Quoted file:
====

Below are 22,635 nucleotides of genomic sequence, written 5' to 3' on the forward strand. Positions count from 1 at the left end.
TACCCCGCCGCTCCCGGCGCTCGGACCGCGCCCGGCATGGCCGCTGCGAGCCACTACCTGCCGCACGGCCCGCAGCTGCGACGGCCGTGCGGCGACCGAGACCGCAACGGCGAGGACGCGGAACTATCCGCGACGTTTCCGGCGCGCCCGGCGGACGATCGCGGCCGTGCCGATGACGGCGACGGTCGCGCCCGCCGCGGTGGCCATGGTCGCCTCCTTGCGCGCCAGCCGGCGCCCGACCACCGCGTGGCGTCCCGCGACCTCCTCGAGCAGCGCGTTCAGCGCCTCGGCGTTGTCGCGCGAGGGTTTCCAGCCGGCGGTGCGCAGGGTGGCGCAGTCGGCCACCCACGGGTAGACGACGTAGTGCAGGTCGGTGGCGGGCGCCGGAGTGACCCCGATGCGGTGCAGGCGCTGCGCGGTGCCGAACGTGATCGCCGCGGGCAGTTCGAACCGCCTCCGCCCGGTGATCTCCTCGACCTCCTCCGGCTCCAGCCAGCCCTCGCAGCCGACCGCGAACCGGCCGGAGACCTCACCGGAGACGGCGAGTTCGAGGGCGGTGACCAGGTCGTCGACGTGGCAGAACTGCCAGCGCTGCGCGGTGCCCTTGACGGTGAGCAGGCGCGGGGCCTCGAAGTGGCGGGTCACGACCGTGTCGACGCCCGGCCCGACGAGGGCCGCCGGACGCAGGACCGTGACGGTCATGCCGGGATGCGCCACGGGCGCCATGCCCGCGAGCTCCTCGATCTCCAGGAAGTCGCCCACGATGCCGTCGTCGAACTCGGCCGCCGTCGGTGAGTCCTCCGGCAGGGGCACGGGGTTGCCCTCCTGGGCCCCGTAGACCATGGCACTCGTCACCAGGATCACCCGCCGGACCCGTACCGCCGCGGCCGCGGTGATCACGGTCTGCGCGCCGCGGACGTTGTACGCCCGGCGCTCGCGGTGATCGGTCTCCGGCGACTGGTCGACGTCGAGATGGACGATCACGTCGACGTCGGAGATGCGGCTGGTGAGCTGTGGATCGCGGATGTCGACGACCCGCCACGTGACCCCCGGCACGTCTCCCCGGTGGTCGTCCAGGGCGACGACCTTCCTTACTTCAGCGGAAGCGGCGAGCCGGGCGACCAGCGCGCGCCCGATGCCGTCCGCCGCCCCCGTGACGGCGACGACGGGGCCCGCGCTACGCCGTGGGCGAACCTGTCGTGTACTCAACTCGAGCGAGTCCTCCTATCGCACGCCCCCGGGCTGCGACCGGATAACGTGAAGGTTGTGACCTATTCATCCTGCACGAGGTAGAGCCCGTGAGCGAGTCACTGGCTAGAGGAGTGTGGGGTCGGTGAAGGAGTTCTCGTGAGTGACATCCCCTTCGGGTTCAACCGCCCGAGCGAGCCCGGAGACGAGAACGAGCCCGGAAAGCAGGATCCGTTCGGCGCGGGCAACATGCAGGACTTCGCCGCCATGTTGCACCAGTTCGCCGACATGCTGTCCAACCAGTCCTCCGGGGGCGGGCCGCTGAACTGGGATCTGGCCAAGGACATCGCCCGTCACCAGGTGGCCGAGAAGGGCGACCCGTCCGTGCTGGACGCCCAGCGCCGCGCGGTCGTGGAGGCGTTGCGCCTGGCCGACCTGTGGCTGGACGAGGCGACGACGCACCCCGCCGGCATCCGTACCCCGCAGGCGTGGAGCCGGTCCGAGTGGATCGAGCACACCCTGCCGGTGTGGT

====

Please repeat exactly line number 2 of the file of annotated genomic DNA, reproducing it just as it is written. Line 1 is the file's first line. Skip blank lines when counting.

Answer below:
TACCCCGCCGCTCCCGGCGCTCGGACCGCGCCCGGCATGGCCGCTGCGAGCCACTACCTGCCGCACGGCCCGCAGCTGCGACGGCCGTGCGGCGACCGAGACCGCAACGGCGAGGACGCGGAACTATCCGCGACGTTTCCGGCGCGCCCGGCGGACGATCGCGGCCGTGCCGATGACGGCGACGGTCGCGCCCGCCGCGGTGGCCATGGTCGCCTCCTTGCGCGCCAGCCGGCGCCCGACCACCGCGTGGCGTCCCGCGACCTCCTCGAGCAGCGCGTTCAGCGCCTCGGCGTTGTCGCGCGAGGGTTTCCAGCCGGCGGTGCGCAGGGTGGCGCAGTCGGCCACCCACGGGTAGACGACGTAGTGCAGGTCGGTGGCGGGCGCCGGAGTGACCCCGATGCGGTGCAGGCGCTGCGCGGTGCCGAACGTGATCGCCGCGGGCAGTTCGAACCGCCTCCGCCCGGTGATCTCCTCGACCTCCTCCGGCTCCAGCCAGCCCTCGCAGCCGACCGCGAACCGGCCGGAGACCTCACCGGAGACGGCGAGTTCGAGGGCGGTGACCAGGTCGTCGACGTGGCAGAACTGCCAGCGCTGCGCGGTGCCCTTGACGGTGAGCAGGCGCGGGGCCTCGAAGTGGCGGGTCACGACCGTGTCGACGCCCGGCCCGACGAGGGCCGCCGGACGCAGGACCGTGACGGTCATGCCGGGATGCGCCACGGGCGCCATGCCCGCGAGCTCCTCGATCTCCAGGAAGTCGCCCACGATGCCGTCGTCGAACTCGGCCGCCGTCGGTGAGTCCTCCGGCAGGGGCACGGGGTTGCCCTCCTGGGCCCCGTAGACCATGGCACTCGTCACCAGGATCACCCGCCGGACCCGTACCGCCGCGGCCGCGGTGATCACGGTCTGCGCGCCGCGGACGTTGTACGCCCGGCGCTCGCGGTGATCGGTCTCCGGCGACTGGTCGACGTCGAGATGGACGATCACGTCGACGTCGGAGATGCGGCTGGTGAGCTGTGGATCGCGGATGTCGACGACCCGCCACGTGACCCCCGGCACGTCTCCCCGGTGGTCGTCCAGGGCGACGACCTTCCTTACTTCAGCGGAAGCGGCGAGCCGGGCGACCAGCGCGCGCCCGATGCCGTCCGCCGCCCCCGTGACGGCGACGACGGGGCCCGCGCTACGCCGTGGGCGAACCTGTCGTGTACTCAACTCGAGCGAGTCCTCCTATCGCACGCCCCCGGGCTGCGACCGGATAACGTGAAGGTTGTGACCTATTCATCCTGCACGAGGTAGAGCCCGTGAGCGAGTCACTGGCTAGAGGAGTGTGGGGTCGGTGAAGGAGTTCTCGTGAGTGACATCCCCTTCGGGTTCAACCGCCCGAGCGAGCCCGGAGACGAGAACGAGCCCGGAAAGCAGGATCCGTTCGGCGCGGGCAACATGCAGGACTTCGCCGCCATGTTGCACCAGTTCGCCGACATGCTGTCCAACCAGTCCTCCGGGGGCGGGCCGCTGAACTGGGATCTGGCCAAGGACATCGCCCGTCACCAGGTGGCCGAGAAGGGCGACCCGTCCGTGCTGGACGCCCAGCGCCGCGCGGTCGTGGAGGCGTTGCGCCTGGCCGACCTGTGGCTGGACGAGGCGACGACGCACCCCGCCGGCATCCGTACCCCGCAGGCGTGGAGCCGGTCCGAGTGGATCGAGCACACCCTGCCGGTGTGGT